Spotlight on Research 2007

June 2007 (historical)

Biomarkers May Predict, and Corticosteroids Prevent, Severe Lupus Flares

Researchers supported by the National Institute of Arthritis and Musculoskeletal and Skin Diseases (NIAMS) have demonstrated that two blood tests can predict severe flares in people with lupus who are clinically stable, and that moderate doses of corticosteroids can prevent flares in these individuals. The research, published in Arthritis and Rheumatism, suggests a possible preemptive strategy for managing lupus flares in some people with the disease.

Systemic lupus erythematosus, or lupus, is one of many immune system disorders known as autoimmune diseases. In autoimmune diseases, the immune system turns against parts of the body it is designed to protect by producing antibodies that react against a person's own tissue. These antibodies — as well as other substances called complement — serve as biomarkers for lupus and are indicators of many immune system problems that lead to clinical manifestations of the disease. Lupus is characterized by periods of illness, called flares, and periods of wellness, or remission.

"We focused on a limited but important population of patients who were clinically stable, but who had biomarkers that were suggestive of an impending flare," says author Chung-E Tseng, M.D. of New York University School of Medicine's Hospital for Joint Diseases. "We set out to tackle two concepts: one pertaining to the use of biomarkers to predict disease flares, and the other related to pre-emptive treatment with a moderate dose of prednisone, which is a common, inexpensive corticosteroid medication."

Tseng and her colleagues conducted a prospective, randomized, double-blind, placebo-controlled trial of 154 lupus patients who were evaluated for up to 18 months. Blood tests measuring lupus biomarkers — including anti-ds (double-stranded) DNA antibodies and complement C3a — were performed at monthly intervals. A subset of 41 patients who remained clinically stable but experienced increases in anti-dsDNA and C3a levels were then randomly assigned to receive prednisone or a placebo. Prednisone was given at a dosage of 30mg/day for 2 weeks, followed by 20mg/day for 1 week, and 10 mg/day for 1 week.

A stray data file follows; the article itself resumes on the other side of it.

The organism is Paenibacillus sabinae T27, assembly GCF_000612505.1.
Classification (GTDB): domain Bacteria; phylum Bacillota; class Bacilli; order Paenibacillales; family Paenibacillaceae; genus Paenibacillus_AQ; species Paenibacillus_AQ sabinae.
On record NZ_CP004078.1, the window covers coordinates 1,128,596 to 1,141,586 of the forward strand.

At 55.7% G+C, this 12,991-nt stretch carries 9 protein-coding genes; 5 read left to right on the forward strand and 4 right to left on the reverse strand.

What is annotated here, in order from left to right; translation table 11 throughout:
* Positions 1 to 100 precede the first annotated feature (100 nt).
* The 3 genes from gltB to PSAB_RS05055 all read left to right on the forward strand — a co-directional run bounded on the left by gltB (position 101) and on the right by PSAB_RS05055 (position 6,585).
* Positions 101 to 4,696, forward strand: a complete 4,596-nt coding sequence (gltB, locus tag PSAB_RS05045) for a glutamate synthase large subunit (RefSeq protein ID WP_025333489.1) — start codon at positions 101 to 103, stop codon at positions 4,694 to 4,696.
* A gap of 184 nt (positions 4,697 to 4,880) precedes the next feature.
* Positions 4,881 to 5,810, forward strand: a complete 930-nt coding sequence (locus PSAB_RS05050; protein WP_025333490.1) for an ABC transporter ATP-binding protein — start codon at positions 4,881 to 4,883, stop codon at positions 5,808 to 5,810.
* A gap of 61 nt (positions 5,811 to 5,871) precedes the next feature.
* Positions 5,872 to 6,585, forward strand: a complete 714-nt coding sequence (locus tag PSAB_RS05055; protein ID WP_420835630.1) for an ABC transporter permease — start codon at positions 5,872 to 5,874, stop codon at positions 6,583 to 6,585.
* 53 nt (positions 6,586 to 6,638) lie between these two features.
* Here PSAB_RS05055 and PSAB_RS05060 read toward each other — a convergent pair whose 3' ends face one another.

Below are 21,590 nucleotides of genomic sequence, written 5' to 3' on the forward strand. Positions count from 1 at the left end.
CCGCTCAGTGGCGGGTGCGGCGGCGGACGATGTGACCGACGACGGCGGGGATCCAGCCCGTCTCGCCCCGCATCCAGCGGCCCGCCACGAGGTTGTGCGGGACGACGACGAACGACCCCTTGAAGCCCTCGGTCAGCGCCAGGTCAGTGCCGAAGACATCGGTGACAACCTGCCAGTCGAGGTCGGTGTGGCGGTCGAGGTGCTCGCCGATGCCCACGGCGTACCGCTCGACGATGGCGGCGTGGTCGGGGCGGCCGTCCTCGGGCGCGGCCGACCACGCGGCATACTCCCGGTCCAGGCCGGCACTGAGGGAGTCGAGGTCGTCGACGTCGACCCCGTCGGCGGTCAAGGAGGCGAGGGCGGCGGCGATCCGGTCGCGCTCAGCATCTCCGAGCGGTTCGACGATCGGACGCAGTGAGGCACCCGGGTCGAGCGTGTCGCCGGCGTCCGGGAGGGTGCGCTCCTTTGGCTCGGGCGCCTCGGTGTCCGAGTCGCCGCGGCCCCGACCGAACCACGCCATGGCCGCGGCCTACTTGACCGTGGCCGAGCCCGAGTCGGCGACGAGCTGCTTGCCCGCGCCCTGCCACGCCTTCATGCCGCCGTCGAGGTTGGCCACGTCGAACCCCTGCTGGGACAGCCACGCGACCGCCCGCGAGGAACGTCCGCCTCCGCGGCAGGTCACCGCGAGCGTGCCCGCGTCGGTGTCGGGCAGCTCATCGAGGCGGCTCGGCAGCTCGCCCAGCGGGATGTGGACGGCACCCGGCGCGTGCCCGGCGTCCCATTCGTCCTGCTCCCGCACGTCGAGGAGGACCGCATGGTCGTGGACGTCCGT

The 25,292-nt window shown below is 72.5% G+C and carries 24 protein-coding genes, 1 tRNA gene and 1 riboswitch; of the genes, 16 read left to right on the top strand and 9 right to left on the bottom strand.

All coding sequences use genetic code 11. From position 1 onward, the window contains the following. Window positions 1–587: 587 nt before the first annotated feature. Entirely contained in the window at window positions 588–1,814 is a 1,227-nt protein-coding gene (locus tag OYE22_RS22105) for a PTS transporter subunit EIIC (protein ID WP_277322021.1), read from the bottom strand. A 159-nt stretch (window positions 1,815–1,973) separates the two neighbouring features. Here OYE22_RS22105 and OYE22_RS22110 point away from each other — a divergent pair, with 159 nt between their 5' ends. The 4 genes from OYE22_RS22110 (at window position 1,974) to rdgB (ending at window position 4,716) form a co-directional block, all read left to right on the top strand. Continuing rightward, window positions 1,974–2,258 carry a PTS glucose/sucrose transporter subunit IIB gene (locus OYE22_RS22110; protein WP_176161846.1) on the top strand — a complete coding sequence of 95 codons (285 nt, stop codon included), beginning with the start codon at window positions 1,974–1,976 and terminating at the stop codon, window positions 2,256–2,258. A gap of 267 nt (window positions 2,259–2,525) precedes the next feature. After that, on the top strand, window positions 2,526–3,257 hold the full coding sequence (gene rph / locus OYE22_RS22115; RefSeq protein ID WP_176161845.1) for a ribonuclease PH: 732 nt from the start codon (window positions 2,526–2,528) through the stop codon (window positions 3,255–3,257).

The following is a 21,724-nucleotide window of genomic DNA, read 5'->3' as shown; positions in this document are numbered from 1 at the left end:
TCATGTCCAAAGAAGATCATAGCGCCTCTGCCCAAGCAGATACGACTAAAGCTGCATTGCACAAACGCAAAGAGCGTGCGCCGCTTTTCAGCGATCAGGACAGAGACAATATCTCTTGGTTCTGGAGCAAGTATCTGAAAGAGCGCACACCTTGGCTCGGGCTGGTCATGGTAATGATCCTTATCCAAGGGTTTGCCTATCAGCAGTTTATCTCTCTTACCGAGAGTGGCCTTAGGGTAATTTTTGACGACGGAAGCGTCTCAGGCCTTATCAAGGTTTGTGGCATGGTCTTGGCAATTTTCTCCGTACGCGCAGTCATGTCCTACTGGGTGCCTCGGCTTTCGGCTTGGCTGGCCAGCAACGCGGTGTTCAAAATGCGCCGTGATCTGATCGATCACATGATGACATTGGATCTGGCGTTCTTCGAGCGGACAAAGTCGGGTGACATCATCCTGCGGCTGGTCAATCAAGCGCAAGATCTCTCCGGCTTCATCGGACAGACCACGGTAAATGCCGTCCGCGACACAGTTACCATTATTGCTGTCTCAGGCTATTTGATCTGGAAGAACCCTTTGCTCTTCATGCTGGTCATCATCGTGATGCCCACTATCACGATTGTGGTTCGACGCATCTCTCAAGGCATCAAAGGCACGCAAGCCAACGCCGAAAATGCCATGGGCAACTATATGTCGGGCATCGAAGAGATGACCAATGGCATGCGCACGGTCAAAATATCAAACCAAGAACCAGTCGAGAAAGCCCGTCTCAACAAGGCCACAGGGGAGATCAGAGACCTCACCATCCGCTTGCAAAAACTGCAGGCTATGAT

Within the next 90 days, six placebo-treated patients — but none of the prednisone-treated patients — experienced severe flares. In addition, those who received prednisone had improvement in overall disease activity. The authors concluded that short-term corticosteroid therapy may prevent flares in clinically stable lupus patients with elevated levels of C3a and anti-dsDNA. (In an editorial accompanying the article, Matthew Liang, M.D., M.P.H. of Brigham and Women's Hospital in Boston, estimates that C3a and anti-dsDNA were predictive of severe flares 40 percent of the time.)

Says Tseng, "For those of us who continue to have sleepless nights when our patients present with biomarkers suggestive of an impending flare but lack a clinical target to treat, the results of our study suggest that we may be on the right track in considering corticosteroids to prevent flares."

The mission of the National Institute of Arthritis and Musculoskeletal and Skin Diseases (NIAMS), a part of the Department of Health and Human Services' National Institutes of Health, is to support research into the causes, treatment and prevention of arthritis and musculoskeletal and skin diseases; the training of basic and clinical scientists to carry out this research; and the dissemination of information on research progress in these diseases. For more information about NIAMS, call the information clearinghouse at (301) 495-4484 or (877) 22-NIAMS (free call) or visit the NIAMS Web site at http://www.niams.nih.gov.

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Tseng CE, et al. The effect of moderate-dose corticosteroids in preventing severe flares in patients with serologically active, but clinically stable, systemic lupus erythematosus: findings of a prospective, randomized, double-blind, placebo-controlled trial. Arthritis Rheum 2006;54(11):3623-3632.